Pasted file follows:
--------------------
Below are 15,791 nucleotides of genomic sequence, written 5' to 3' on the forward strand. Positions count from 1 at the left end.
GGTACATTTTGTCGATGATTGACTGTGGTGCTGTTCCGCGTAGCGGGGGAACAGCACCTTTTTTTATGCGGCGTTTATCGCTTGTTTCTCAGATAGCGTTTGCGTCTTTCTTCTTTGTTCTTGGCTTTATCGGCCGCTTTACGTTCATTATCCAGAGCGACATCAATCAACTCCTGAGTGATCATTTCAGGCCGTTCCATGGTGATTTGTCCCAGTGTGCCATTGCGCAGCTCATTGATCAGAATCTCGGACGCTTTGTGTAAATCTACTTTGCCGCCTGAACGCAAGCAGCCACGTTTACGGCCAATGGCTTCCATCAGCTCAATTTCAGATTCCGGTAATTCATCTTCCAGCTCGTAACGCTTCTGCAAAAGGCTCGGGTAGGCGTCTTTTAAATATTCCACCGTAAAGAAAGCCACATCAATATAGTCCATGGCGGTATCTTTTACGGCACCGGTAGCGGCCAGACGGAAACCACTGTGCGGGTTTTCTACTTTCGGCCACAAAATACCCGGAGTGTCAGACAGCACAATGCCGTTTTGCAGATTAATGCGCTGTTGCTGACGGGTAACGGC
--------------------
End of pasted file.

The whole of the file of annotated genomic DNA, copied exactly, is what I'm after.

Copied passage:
Below are 15,791 nucleotides of genomic sequence, written 5' to 3' on the forward strand. Positions count from 1 at the left end.
GGTACATTTTGTCGATGATTGACTGTGGTGCTGTTCCGCGTAGCGGGGGAACAGCACCTTTTTTTATGCGGCGTTTATCGCTTGTTTCTCAGATAGCGTTTGCGTCTTTCTTCTTTGTTCTTGGCTTTATCGGCCGCTTTACGTTCATTATCCAGAGCGACATCAATCAACTCCTGAGTGATCATTTCAGGCCGTTCCATGGTGATTTGTCCCAGTGTGCCATTGCGCAGCTCATTGATCAGAATCTCGGACGCTTTGTGTAAATCTACTTTGCCGCCTGAACGCAAGCAGCCACGTTTACGGCCAATGGCTTCCATCAGCTCAATTTCAGATTCCGGTAATTCATCTTCCAGCTCGTAACGCTTCTGCAAAAGGCTCGGGTAGGCGTCTTTTAAATATTCCACCGTAAAGAAAGCCACATCAATATAGTCCATGGCGGTATCTTTTACGGCACCGGTAGCGGCCAGACGGAAACCACTGTGCGGGTTTTCTACTTTCGGCCACAAAATACCCGGAGTGTCAGACAGCACAATGCCGTTTTGCAGATTAATGCGCTGTTGCTGACGGGTAACGGC